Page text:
Authors: Jason Kersten
A STORY OF FRIENDSHIP AND MURDER
IN THE NEW MEXICO DESERT
And he said to me, “Stand beside me and slay me; for anguish has seized me, and yet my life still lingers.”
So I stood beside him, and slew him, because I was sure that he could not live after he had fallen; and I took the crown which was on his head and the armlet which was on his arm, and I have brought them here to my lord.
good friend stabs you in the front.
Rattlesnake Canyon is a remote, mostly unheard-of rift in the New Mexican desert. Compared to monumental terrestrial clefts like the Grand and Bryce Canyons, it is just a crack—five miles long, seven hundred feet deep, and typically bone dry. But in the early hours of Sunday, August 8, 1999, it became a moral fracture as well.
Most of the people who heard Raffi Kodikian’s story found themselves standing on one side or the other. Some believed that what happened there, though horrific, was an understandable act, committed out of compassion under incredible physical and mental duress. Others believed that nothing could justify such a decision, and that only the most careless, insensitive, or deranged human being would act as Kodikian had. And still more were convinced that the story Kodikian told was an ingenious lie, designed to hide the truth of an enraged murder.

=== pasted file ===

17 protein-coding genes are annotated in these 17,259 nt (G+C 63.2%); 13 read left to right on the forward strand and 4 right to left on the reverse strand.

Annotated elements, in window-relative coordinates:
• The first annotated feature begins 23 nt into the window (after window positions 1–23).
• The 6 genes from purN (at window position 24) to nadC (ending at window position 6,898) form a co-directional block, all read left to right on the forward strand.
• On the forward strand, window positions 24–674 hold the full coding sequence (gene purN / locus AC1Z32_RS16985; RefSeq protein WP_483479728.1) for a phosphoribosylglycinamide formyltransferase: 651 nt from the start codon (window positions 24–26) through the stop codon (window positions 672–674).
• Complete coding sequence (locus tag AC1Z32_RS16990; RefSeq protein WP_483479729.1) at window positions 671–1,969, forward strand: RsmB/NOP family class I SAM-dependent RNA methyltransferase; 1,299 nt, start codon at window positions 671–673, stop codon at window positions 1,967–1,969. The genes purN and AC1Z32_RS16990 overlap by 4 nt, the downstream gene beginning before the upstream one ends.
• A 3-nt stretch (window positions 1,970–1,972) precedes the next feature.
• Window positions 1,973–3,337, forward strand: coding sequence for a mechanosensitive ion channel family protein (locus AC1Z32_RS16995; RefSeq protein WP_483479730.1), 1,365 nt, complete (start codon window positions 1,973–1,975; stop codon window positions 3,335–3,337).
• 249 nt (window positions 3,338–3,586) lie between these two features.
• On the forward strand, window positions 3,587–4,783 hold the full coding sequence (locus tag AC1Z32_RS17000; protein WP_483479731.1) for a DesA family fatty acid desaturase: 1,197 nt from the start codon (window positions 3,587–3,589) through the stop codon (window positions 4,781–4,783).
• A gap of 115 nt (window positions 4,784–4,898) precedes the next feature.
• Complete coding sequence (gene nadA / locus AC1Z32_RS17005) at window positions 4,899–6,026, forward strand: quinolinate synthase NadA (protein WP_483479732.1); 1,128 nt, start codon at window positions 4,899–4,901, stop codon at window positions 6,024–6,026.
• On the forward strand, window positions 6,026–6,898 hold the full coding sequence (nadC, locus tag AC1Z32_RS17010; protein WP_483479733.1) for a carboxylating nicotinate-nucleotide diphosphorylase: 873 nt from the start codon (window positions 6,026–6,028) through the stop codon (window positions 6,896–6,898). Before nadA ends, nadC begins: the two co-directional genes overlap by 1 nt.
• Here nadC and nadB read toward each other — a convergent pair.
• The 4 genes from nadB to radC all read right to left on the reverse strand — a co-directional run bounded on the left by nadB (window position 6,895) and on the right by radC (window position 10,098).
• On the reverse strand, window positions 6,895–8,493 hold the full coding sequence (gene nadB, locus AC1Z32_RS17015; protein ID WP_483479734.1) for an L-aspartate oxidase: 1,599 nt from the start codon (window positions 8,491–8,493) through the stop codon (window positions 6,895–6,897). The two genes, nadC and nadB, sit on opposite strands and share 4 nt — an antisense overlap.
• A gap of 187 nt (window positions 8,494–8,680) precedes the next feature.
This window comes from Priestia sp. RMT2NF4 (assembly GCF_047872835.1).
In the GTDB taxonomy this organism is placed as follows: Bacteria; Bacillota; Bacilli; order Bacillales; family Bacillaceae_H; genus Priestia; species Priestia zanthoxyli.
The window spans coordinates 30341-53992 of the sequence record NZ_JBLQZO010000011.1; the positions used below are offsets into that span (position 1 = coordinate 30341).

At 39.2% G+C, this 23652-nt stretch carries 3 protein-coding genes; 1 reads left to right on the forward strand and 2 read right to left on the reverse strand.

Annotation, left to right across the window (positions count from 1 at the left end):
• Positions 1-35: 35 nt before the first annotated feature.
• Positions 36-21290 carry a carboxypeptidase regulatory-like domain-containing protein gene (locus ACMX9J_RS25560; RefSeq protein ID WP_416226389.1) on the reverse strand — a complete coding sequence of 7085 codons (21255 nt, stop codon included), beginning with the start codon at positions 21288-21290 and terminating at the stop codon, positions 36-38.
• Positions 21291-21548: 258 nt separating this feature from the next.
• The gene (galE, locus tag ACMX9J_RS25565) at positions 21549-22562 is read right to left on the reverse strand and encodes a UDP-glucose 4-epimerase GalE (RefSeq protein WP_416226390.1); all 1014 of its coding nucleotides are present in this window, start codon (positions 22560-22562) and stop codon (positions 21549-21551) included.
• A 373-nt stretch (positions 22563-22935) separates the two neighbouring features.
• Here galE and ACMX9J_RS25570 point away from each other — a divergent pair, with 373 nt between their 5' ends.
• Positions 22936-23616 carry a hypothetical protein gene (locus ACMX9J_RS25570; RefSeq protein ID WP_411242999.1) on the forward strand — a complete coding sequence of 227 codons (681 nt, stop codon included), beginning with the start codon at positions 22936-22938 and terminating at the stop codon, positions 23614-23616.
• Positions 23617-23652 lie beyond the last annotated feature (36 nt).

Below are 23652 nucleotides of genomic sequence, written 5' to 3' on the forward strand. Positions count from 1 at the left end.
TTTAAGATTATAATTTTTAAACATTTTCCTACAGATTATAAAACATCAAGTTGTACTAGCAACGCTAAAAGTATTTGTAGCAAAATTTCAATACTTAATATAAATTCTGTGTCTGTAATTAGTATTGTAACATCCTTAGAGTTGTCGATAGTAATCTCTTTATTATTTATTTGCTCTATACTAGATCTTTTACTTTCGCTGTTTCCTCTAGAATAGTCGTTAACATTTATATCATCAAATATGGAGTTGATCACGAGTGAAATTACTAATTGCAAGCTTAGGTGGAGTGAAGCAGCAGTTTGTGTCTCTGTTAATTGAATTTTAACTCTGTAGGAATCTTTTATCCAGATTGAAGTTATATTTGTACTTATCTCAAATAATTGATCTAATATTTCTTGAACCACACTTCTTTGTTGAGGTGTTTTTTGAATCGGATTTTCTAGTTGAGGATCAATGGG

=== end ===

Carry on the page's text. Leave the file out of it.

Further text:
It was that very ambiguity, along with an interest in the landscape,
that drew me to write about the Rattlesnake Canyon case in the January 2000 issue of
magazine. After that piece was published, a message board was created on Maxim’s website, and hundreds of young men logged on to comment and debate whether or not Kodikian should be given leniency. The only thing people could agree on was that his story was extraordinary and just plain bizarre. His knife had pierced more than his friend’s heart. It had struck a collective nerve.